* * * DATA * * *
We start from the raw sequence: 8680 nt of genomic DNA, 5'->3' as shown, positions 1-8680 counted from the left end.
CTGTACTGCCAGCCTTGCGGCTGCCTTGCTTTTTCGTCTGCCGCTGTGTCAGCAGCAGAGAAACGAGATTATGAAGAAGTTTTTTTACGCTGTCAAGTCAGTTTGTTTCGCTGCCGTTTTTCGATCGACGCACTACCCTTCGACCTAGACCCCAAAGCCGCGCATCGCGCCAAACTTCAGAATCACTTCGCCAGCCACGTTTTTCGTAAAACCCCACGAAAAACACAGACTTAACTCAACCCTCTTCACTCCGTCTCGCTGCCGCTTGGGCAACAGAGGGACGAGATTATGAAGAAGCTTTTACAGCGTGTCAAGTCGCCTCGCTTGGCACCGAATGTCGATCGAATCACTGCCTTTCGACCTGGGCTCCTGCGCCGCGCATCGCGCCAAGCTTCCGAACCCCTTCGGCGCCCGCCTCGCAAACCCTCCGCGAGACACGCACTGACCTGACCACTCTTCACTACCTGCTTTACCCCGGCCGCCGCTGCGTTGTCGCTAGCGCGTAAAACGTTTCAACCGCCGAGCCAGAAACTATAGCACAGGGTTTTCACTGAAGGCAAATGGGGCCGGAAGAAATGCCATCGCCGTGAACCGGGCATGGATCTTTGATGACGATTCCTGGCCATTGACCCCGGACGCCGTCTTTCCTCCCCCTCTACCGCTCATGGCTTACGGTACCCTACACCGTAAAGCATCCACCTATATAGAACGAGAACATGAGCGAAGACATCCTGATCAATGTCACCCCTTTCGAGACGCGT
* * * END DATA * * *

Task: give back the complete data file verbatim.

We start from the raw sequence: 8680 nt of genomic DNA, 5'->3' as shown, positions 1-8680 counted from the left end.
CTGTACTGCCAGCCTTGCGGCTGCCTTGCTTTTTCGTCTGCCGCTGTGTCAGCAGCAGAGAAACGAGATTATGAAGAAGTTTTTTTACGCTGTCAAGTCAGTTTGTTTCGCTGCCGTTTTTCGATCGACGCACTACCCTTCGACCTAGACCCCAAAGCCGCGCATCGCGCCAAACTTCAGAATCACTTCGCCAGCCACGTTTTTCGTAAAACCCCACGAAAAACACAGACTTAACTCAACCCTCTTCACTCCGTCTCGCTGCCGCTTGGGCAACAGAGGGACGAGATTATGAAGAAGCTTTTACAGCGTGTCAAGTCGCCTCGCTTGGCACCGAATGTCGATCGAATCACTGCCTTTCGACCTGGGCTCCTGCGCCGCGCATCGCGCCAAGCTTCCGAACCCCTTCGGCGCCCGCCTCGCAAACCCTCCGCGAGACACGCACTGACCTGACCACTCTTCACTACCTGCTTTACCCCGGCCGCCGCTGCGTTGTCGCTAGCGCGTAAAACGTTTCAACCGCCGAGCCAGAAACTATAGCACAGGGTTTTCACTGAAGGCAAATGGGGCCGGAAGAAATGCCATCGCCGTGAACCGGGCATGGATCTTTGATGACGATTCCTGGCCATTGACCCCGGACGCCGTCTTTCCTCCCCCTCTACCGCTCATGGCTTACGGTACCCTACACCGTAAAGCATCCACCTATATAGAACGAGAACATGAGCGAAGACATCCTGATCAATGTCACCCCTTTCGAGACGCGT